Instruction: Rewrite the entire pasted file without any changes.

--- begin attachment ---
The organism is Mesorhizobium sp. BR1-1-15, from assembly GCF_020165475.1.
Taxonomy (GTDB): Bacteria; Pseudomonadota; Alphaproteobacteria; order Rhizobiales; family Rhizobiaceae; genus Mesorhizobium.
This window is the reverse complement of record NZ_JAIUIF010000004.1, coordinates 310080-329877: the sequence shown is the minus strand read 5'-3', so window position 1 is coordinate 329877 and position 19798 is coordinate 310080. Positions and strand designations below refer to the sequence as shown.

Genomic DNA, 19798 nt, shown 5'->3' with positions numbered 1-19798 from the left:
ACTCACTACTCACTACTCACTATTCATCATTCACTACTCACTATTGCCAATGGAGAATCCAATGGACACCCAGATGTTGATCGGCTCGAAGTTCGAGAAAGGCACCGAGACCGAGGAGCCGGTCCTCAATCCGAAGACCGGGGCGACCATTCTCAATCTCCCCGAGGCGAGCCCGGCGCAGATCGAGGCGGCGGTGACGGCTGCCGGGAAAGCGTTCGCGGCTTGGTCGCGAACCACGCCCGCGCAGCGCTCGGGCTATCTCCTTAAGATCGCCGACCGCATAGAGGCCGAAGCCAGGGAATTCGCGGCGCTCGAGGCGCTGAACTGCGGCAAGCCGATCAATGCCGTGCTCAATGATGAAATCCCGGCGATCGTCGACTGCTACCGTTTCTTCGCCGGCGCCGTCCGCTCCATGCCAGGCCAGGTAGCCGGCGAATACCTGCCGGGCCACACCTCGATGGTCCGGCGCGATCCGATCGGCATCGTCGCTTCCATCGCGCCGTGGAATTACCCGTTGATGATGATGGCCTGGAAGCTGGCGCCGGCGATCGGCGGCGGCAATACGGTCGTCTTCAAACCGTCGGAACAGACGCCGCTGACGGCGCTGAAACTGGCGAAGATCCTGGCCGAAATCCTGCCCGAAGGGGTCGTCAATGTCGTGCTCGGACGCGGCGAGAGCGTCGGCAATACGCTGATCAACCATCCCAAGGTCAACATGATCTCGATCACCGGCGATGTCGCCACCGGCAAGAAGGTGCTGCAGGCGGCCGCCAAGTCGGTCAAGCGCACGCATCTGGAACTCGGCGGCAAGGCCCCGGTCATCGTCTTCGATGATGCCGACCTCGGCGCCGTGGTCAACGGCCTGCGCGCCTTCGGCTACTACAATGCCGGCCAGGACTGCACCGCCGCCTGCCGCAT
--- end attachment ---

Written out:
The organism is Mesorhizobium sp. BR1-1-15, from assembly GCF_020165475.1.
Taxonomy (GTDB): Bacteria; Pseudomonadota; Alphaproteobacteria; order Rhizobiales; family Rhizobiaceae; genus Mesorhizobium.
This window is the reverse complement of record NZ_JAIUIF010000004.1, coordinates 310080-329877: the sequence shown is the minus strand read 5'-3', so window position 1 is coordinate 329877 and position 19798 is coordinate 310080. Positions and strand designations below refer to the sequence as shown.

Genomic DNA, 19798 nt, shown 5'->3' with positions numbered 1-19798 from the left:
ACTCACTACTCACTACTCACTATTCATCATTCACTACTCACTATTGCCAATGGAGAATCCAATGGACACCCAGATGTTGATCGGCTCGAAGTTCGAGAAAGGCACCGAGACCGAGGAGCCGGTCCTCAATCCGAAGACCGGGGCGACCATTCTCAATCTCCCCGAGGCGAGCCCGGCGCAGATCGAGGCGGCGGTGACGGCTGCCGGGAAAGCGTTCGCGGCTTGGTCGCGAACCACGCCCGCGCAGCGCTCGGGCTATCTCCTTAAGATCGCCGACCGCATAGAGGCCGAAGCCAGGGAATTCGCGGCGCTCGAGGCGCTGAACTGCGGCAAGCCGATCAATGCCGTGCTCAATGATGAAATCCCGGCGATCGTCGACTGCTACCGTTTCTTCGCCGGCGCCGTCCGCTCCATGCCAGGCCAGGTAGCCGGCGAATACCTGCCGGGCCACACCTCGATGGTCCGGCGCGATCCGATCGGCATCGTCGCTTCCATCGCGCCGTGGAATTACCCGTTGATGATGATGGCCTGGAAGCTGGCGCCGGCGATCGGCGGCGGCAATACGGTCGTCTTCAAACCGTCGGAACAGACGCCGCTGACGGCGCTGAAACTGGCGAAGATCCTGGCCGAAATCCTGCCCGAAGGGGTCGTCAATGTCGTGCTCGGACGCGGCGAGAGCGTCGGCAATACGCTGATCAACCATCCCAAGGTCAACATGATCTCGATCACCGGCGATGTCGCCACCGGCAAGAAGGTGCTGCAGGCGGCCGCCAAGTCGGTCAAGCGCACGCATCTGGAACTCGGCGGCAAGGCCCCGGTCATCGTCTTCGATGATGCCGACCTCGGCGCCGTGGTCAACGGCCTGCGCGCCTTCGGCTACTACAATGCCGGCCAGGACTGCACCGCCGCCTGCCGCAT